In the Wilderness, on 5 May, 1864, the brigade was as- 
signed a position on the left of the road near the home of a 
Mr. Tuning, and the corps was pushed far to the front Soon 
afterwards the brigade was ordered to form at right angles 
to its original position for the purpose of sweeping the woods 
in front of another command. The corps returned at a 
double-quick and deployed while the brigade was taking its 
new position. The enemy opened, and the corps dashed for- 
ward, poured a destructive fire into them, killed a large num- 
ber and captured one hundred and forty-seven, including 
eight commissioned officers. 

When the brigade was ordered to the right of the plank 
road that afternoon, where our troops were hard pressed, the 
corps fought on the extreme right, where Captain V. V. Rich- 
ardson, a gallant officer and second in rank, was severely 
wounded. The fight continued until after dark in the woods, 
through the dense undergrowth. The contending lines were 
close to each other and when the enemy attempted to turn our 
right, Knox was captured, and he was succeeded by the ac- 
complished aiid gallant Captain William T. !Nicholson, of 
the Thirty-seventh. 

On 1 2 May, at Spottsylvania Court House, in front of the 
salient on the left of the Fredericksburg road, this corps be- 
haved with conspicuous gallantry in the presence of General 
Lee. That afternoon, after the brigade had attacked Bum- 
side's Corps in flank. General Lee sent for General Lane, told 
him he had witnessed their gallant behavior and the cheer- 
fulness with which they had borne the hardships of the day, 
and he did not have the heart to order them forward again ; 
and yet, he wished them to make an important reconnoissance 
for him on the Fredericksburg road. When assured that they 
would cheerfully do whatever he wished, he replied : "Tell 
them I request it and do not order it." When Nicholson re- 
ported for instructions, Greneral Lee repeated his caution to 
him to let his men know that he would not send them unless 
they were willing to go. It was an inspiring sight when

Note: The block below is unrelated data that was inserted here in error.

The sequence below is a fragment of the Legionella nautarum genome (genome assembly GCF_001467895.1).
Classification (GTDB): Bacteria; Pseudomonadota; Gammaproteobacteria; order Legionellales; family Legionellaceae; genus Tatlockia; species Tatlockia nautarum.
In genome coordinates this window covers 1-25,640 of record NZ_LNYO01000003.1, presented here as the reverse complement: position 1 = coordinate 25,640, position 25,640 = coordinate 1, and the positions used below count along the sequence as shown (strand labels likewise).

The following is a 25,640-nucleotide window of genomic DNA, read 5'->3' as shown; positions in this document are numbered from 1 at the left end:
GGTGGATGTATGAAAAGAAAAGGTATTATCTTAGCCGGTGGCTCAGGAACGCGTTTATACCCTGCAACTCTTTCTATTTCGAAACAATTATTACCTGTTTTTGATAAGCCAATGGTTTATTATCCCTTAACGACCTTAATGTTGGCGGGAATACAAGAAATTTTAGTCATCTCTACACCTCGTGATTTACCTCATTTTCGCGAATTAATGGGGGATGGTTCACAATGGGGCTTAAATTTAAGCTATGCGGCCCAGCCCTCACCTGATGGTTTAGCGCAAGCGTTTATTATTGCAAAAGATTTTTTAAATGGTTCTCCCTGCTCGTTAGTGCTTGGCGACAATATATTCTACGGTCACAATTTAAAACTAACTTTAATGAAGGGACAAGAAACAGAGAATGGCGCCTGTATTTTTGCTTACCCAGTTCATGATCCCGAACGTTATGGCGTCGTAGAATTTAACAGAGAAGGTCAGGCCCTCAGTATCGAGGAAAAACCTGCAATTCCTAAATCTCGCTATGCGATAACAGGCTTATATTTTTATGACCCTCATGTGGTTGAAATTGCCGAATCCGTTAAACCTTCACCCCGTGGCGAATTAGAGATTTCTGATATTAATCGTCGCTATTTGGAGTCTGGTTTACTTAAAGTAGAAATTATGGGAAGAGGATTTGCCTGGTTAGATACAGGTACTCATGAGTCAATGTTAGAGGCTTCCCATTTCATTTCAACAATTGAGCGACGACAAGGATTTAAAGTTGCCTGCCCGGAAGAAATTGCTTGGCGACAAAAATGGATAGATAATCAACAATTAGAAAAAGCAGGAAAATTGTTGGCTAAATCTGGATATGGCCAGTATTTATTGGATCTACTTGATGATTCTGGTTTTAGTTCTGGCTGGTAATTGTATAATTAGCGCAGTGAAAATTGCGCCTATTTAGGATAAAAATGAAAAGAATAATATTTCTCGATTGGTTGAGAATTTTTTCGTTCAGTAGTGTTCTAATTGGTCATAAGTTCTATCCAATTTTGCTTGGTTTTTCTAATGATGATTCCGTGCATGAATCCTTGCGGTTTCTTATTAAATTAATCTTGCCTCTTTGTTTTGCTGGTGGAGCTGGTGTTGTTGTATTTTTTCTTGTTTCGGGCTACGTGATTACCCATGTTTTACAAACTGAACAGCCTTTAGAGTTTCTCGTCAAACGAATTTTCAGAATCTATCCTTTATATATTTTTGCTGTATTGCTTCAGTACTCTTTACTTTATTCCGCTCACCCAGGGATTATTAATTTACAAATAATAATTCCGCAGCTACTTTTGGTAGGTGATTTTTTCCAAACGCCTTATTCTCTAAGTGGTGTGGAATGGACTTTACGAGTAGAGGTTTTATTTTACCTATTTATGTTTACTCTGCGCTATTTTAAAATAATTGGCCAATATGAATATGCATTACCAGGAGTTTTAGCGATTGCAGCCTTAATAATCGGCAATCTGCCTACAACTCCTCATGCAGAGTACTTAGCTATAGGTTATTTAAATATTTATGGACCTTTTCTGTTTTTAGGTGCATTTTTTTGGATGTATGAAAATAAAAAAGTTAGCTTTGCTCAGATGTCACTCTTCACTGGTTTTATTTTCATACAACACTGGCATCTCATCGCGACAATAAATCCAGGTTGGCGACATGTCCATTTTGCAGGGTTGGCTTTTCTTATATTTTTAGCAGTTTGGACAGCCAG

those brave fellows marched past their beloved chieftain. 
Every cap was waved, and cheer followed cheer. General 
Lee, superbly mounted, gracefully bared his head and uttered 



476 North Carolina Troops, 1861-'65. 

not a word, while the troops in the works joined in the cheer- 
ing as those tired and hungry heroes went to the front. 

On 18 May, while General Early, temporarily in com- 
mand of A. P. 'HilFs Corps, and Generals Wilcox and Lane 
and a number of staff officers were standing near the brick 
kiln, the enemy honored the group with a short, but rapid ar- 
tillery fire, under which Nicholson was severely wounded. 
Major Thomas J. Wooten, of the Eighteenth, was then or- 
dered to take charge of the corps and he continued in com- 
mand until the surrender at Appomattox Court House. 
Young, cool and brave, but modest as a girl, he was a worthy 
successor of Knox and Nicholson. 

This corps rendered splendid service from Spottsylvania 
Court House to Petersburg. Its first brilliant exploit near 
the "Cockade City" was the surprise and capture of the en- 
emy's videttes and reserve, without the loss of a man. The 
following will tell how it was appreciated : 

Headquarters Lane's Brigade, 

September 9, 1864:. 
Oeneral Orders No. 21. 

The following communications are published to the bri- 
gade, not only as an act due the distinguished merit of their 
gallant recipient, but with the hope that it may encourage 
officers and men to emulate this noble example: 

Headquarters Third Army Corps, 

September 7, 1864. 
General : — I have the honor to acknowledge the receipt of 
the report of Major T. J. Wooten, commanding the skirmish- 
ers of Lane's Brigade, containing an account of his surprise 
of the enemy's videttes at the Davis House and attendant cap- 
ture. The Lieutenant-General commanding desires that you 
will congratulate Major Wooten for his handsome success, 
and to assure him that he highly appreciates the activity, abil- 
ity and gallantry which he has displayed in his present re- 
sponsible position. 

Very respectfully your obedient servant, 

W. N. Starke. 



The Branch-Lane Brigade. 477 

Headquarters WiiiCOx's Light Division,